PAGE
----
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After months of political back and forth, the U.S. House of Representatives and U.S. Senate managed to pass a final version of an economic stimulus plan in mid-February. The plan is expected to push rebate checks out to taxpayers as early as May 2008.

President Bush favored the House version of the bill, which was passed Jan. 29. This is not surprising since the House version of the bill, hashed out with Speaker Nancy Pelosi, was largely the same as the version that Bush proposed earlier.

Under the House plan, taxpayers with income of at least $3,000 in 2007 but who did not make enough to pay federal income taxes would have received a $300 check; checks in the amount of $600 would be paid out for a married couple filing jointly. Those taxpayers who would pay at least $600 in income taxes for 2007 would have received a check for $600; checks of $1,200 would be issued for a married couple filing jointly. Rebate checks would have been increased by $300 for each dependent child, without limitation. Additionally, payments would have been phased out for individuals who earned more than $75,000 and joint filers who earned more than $150,000 in 2007.

The House plan would also have allowed businesses to immediately write off 50 percent of purchases of plants and other capital equipment. Small businesses would have been permitted to write off additional purchases of equipment.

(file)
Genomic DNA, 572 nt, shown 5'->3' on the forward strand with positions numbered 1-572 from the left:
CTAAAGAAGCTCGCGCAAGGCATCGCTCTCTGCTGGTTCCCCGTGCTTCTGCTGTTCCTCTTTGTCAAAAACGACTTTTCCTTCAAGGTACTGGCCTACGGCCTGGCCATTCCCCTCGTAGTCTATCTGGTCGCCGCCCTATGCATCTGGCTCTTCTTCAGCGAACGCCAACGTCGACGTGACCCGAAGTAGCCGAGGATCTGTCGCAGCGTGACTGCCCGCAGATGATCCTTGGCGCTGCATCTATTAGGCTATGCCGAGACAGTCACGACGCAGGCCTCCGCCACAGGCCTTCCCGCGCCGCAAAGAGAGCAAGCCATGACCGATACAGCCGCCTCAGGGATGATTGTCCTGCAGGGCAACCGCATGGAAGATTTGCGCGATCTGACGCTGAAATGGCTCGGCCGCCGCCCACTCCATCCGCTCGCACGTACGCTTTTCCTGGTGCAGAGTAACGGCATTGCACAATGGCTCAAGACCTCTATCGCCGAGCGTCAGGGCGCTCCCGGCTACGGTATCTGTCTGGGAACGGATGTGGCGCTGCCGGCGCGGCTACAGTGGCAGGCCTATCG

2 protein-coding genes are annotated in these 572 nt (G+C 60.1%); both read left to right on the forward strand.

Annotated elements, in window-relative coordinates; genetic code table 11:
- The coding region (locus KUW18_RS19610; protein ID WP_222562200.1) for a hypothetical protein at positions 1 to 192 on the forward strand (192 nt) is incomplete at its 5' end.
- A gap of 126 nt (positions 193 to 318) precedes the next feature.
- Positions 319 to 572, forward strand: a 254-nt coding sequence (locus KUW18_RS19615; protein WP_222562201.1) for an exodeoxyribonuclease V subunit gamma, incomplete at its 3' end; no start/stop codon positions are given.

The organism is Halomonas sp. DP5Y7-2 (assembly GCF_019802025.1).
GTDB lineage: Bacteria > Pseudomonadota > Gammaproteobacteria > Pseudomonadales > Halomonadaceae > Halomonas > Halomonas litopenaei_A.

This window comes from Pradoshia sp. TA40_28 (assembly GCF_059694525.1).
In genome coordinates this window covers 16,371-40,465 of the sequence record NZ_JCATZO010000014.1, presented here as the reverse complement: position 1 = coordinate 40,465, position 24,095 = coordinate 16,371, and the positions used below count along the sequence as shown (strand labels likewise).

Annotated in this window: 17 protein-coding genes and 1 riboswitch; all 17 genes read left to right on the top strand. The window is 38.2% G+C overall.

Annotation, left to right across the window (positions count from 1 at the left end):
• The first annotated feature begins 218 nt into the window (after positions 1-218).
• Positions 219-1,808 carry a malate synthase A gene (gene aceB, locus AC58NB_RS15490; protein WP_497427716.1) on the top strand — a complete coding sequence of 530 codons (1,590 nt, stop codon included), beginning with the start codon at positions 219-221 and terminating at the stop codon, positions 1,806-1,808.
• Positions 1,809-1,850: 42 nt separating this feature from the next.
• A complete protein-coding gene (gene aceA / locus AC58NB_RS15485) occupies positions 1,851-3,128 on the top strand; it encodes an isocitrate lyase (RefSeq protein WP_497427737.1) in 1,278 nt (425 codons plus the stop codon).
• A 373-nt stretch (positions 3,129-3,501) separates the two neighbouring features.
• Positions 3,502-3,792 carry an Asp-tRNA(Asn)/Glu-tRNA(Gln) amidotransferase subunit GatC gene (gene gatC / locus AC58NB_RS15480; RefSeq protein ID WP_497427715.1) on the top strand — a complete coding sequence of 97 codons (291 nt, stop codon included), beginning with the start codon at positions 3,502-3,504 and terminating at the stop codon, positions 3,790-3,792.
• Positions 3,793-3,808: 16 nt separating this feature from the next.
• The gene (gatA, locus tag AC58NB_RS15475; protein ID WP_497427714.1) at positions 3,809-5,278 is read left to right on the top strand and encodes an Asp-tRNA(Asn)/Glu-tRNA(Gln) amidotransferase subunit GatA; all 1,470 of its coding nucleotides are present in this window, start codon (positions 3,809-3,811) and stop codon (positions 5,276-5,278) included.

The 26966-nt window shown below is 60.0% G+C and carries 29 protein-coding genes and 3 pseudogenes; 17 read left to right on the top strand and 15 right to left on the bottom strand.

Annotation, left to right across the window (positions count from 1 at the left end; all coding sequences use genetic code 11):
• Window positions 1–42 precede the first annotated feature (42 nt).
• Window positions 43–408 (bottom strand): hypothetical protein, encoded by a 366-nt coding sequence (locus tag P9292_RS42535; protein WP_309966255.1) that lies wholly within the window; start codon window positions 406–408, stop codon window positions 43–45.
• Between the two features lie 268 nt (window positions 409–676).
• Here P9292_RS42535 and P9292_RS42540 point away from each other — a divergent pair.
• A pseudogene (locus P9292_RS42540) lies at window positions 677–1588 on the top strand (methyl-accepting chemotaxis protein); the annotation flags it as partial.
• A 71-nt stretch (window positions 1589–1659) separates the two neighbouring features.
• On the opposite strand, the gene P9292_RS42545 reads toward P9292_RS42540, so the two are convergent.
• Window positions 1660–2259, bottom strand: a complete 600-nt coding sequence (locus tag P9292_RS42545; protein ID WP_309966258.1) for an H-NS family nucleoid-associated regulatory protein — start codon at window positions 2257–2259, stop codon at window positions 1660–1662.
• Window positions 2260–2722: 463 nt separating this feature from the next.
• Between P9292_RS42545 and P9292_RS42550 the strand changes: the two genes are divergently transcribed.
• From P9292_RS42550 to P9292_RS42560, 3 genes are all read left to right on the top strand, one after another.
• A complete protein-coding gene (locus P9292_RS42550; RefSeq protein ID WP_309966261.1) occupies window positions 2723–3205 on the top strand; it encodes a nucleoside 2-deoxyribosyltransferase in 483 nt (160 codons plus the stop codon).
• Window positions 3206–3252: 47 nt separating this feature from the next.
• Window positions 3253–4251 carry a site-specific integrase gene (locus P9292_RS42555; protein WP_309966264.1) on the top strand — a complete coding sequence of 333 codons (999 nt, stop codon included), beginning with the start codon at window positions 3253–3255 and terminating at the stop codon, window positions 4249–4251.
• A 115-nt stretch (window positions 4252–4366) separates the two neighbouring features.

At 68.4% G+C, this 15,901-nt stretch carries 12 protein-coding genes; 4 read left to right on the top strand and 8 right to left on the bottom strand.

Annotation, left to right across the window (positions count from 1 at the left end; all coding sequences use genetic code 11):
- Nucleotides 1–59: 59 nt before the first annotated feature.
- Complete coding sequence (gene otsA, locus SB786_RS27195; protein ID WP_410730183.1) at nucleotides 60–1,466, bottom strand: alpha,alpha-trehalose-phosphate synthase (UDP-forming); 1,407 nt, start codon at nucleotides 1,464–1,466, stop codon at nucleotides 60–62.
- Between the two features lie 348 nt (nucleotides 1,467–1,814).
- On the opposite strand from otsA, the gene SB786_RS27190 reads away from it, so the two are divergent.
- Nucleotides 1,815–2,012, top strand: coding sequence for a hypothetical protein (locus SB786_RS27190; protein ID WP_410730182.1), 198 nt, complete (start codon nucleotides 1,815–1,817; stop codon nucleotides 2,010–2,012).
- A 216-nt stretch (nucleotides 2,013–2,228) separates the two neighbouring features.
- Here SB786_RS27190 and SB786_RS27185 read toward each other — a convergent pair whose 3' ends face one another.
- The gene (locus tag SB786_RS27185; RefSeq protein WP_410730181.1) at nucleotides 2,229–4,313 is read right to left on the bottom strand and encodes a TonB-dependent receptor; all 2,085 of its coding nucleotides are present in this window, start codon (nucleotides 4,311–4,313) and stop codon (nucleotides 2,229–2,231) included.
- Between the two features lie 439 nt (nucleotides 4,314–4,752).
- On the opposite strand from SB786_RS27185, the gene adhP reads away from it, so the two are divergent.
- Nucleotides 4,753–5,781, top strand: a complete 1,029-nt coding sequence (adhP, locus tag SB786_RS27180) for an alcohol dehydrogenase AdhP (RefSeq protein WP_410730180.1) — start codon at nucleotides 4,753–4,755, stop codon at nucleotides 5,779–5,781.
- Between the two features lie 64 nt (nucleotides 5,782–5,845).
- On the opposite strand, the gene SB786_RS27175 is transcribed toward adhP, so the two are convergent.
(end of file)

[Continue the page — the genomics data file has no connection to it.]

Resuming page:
The House package would also have raised the limits on Federal Housing Administration loans and home mortgages that Fannie Mae and Freddie Mac can purchase to as high as $725,000 in high-cost areas, more than twice the current limit for Fannie Mae.

Food stamp and unemployment extensions, endorsed by the Democrats, and a provision that would allow “struggling businesses” to recoup taxes already paid, touted by the Republicans, did not make the final version of the House bill.

While the House was quick to reach an accord on the plan hailed by the White House, the Senate took more time, prompting Bush advisers like Treasury Secretary Henry Paulson to push for a quick version of the bill that could be modified later. The Senate did not bite, choosing instead to mull several pieces of the plan. Particularly worrisome in an election year was the pushback from the AARP, which encouraged its members to contact their respective Senators to protest the omission from the plan of nearly 20 million seniors who rely primarily on Social Security for income.

After a lengthy debate, the Senate voted 58-41 to end debate on the measure. With that, the Democrats could push the measure to a vote.

Democrats in the Senate were hopeful that the Republicans recognized they would take some political heat for not including senior citizens in the rebate. The Democrats took that opportunity to load the bill with extensions for unemployment benefits and help for homeowners involved in the subprime mortgage fiasco. They anticipated that the Republicans would pass the measure in an effort to have a plan on the table to offer to the House.